A further limitation of the regulatory system concerns the balance between proactive and reactive efforts to regulate the industry. The colleges employ a number of proactive measures towards protecting the public; members of the profession must be appropriately educated, registered, and cleared from basic criminal record checks. In many cases, they must submit to ongoing evaluations and engage in continuing education. Unfortunately, for many professions, there is little direct oversight of professional practices once the barriers to entry are overcome. A specific consequence of this includes the spread of misinformation and promotion of phony procedures by fringe practitioners and professions, ultimately endangering the health of Canadians.

This is where you come in.

Though you may not have realized it, public participation is a crucial component of our regulatory system. Whether you have stumbled upon unethical practices through marketing material or have been personally wronged by a health professional, you have the power to initiate a cascade of regulatory events that could help to protect the public at large. Unfortunately, this is no easy task. How is a layperson to know what is a valid and invalid practice? How is a patient to know when they have been a victim of malpractice? Further, how does one make the case to the regulatory authority and go head-to-head against a practitioner and their legal team?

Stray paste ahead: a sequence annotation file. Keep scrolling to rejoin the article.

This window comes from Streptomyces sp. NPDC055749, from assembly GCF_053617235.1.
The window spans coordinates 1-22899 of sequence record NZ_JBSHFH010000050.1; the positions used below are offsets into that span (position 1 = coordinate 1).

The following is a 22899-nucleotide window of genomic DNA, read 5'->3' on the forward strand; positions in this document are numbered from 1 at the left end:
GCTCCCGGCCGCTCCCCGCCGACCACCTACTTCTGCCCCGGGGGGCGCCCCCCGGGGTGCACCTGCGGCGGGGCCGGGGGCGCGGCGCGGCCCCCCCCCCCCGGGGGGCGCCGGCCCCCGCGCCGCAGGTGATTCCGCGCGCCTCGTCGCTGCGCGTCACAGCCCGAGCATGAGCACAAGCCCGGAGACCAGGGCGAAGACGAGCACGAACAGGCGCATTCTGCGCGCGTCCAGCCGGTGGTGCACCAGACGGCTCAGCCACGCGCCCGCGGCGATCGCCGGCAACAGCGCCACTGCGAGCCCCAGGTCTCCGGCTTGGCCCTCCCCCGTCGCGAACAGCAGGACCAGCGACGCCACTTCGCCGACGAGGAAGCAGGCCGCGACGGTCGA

The best approach is undoubtedly to seek legal counsel. If you can afford it, this is the route for you. Unfortunately, legal advice and representation is prohibitively expensive for many of us. If this your limitation, you’re in the right place. While I cannot provide legal or medical advice, the intent of this post is to empower you – the patient, the consumer, the public – to best access and navigate the regulatory mechanisms available to you. This guide covers accessing professional standards, drafting and submitting complaints, performing investigative work and documentation, and proceeding through the complaint process. In addition, if you want to chat or need direct assistance, you can always contact me.